More Capability Brown

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I like to think we run an open-door policy in our library at home in Norfolk. That is to say, on warm days in summer the door to the garden is actually open. Anyone’s welcome to come in for a browse. Last summer a stoat wandered in, peered dismissively at the modest shelf of my own titles, sniffed about under my desk and then ambled out. Most Julys the house ants – here long before us and so given due respect – pour out from alarming new holes in the floor, march along the tops of my editions of Gilbert White’s Natural History of Selborne, and shuffle in a lost and desultory way about the carpet, seeming uninterested in getting outdoors for their nuptial flights. But while I fret about the continuance of their ancient lineage, the culling is already under way. Next through the door come the bolder blackbirds and robins, hoovering the insects up in front of the shelves.

I think it’s entirely proper that the place is a working natural habitat, the word library emerging from the Latin liber, which described a bit of bark inscribed with letters, and having secondary meanings to do with the liberties of the marketplace. A collection of books begins, I guess, as a kind of landscape. You plan its geological layers, cliffs, niches, ante-chambers. Hillocks and book-quakes erupt where the mass gets critical. And your Organizing System is probably more Capability Brown than Dewey Decimal. Inside this, as I’m sure is true with all booklovers, the whole house becomes ‘landskipp’d’.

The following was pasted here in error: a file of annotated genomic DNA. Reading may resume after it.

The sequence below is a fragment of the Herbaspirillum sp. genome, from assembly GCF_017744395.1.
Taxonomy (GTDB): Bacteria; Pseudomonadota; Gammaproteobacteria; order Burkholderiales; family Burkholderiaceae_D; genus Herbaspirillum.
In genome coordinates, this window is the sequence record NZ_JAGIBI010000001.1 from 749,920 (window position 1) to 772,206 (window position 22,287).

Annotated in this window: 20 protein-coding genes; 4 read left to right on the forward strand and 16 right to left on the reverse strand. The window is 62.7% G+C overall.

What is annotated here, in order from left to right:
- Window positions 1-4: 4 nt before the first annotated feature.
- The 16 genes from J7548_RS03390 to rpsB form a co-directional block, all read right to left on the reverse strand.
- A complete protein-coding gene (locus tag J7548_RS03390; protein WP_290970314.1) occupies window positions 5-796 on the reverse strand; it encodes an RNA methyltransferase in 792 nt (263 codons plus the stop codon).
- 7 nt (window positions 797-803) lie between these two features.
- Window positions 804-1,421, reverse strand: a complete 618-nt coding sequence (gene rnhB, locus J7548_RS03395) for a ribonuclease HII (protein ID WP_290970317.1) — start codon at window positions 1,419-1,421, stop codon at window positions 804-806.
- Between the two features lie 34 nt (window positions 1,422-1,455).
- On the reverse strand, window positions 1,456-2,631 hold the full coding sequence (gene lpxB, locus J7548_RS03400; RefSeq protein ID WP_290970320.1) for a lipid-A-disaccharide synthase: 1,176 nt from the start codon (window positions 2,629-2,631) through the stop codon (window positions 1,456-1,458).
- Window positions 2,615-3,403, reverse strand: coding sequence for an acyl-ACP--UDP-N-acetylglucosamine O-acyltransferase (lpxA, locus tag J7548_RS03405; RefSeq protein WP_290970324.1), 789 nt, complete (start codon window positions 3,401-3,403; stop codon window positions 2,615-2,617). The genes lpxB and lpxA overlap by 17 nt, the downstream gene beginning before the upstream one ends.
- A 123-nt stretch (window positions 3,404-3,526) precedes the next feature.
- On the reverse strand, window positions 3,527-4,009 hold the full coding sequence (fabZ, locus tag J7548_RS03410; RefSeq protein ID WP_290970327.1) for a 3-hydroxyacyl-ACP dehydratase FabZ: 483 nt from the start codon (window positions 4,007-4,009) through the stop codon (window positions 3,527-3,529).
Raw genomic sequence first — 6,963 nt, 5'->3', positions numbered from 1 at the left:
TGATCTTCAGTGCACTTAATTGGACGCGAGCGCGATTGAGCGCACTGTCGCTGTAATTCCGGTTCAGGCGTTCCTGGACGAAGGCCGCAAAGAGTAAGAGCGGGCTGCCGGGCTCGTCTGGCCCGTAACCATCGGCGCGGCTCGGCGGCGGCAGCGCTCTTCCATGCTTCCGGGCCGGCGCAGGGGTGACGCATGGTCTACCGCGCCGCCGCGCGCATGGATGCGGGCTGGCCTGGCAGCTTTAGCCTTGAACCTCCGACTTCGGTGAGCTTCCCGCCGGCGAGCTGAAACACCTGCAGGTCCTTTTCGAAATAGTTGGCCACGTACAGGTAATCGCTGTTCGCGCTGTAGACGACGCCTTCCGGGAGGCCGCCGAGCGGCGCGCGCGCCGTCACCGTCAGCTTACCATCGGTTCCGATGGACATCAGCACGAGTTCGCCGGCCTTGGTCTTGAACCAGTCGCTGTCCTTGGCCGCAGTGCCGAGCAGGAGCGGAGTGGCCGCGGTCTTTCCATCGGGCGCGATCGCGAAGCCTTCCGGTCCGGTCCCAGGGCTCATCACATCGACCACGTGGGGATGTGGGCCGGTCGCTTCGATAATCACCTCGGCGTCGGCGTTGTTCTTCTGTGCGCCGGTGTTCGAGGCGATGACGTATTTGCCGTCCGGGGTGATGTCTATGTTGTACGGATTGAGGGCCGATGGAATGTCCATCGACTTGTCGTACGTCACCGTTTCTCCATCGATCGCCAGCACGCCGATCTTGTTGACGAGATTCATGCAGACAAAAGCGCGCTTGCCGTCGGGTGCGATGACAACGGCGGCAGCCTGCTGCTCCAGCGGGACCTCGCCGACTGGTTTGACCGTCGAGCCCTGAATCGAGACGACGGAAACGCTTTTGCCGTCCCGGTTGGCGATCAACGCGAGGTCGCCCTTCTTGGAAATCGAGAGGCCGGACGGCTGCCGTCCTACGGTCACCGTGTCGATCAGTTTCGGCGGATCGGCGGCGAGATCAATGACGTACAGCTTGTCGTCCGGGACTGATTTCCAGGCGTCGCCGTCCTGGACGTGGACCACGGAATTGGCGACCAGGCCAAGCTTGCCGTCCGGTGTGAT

In our sixteenth-century farmhouse fiction and poetry reside chiefly in the living-room, some in a disused open hearth. Children’s books are halfway up the stairs. An entirely irrational combination of dictionaries and field guides and American non-fiction swarm in a room in the one-time outhouse that I use as an office. Almost everything else lives in what I have rather grandly called ‘the library’. In here I try to keep a semblance of order by a

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About the contributor

Richard Mabey is currently finishing Efflorescence: The Cabaret of Plants on a Visiting Fellowship at Cambridge, and is rationing himself to six titles in his room at a time ‘so that I get thirsty for oases’.

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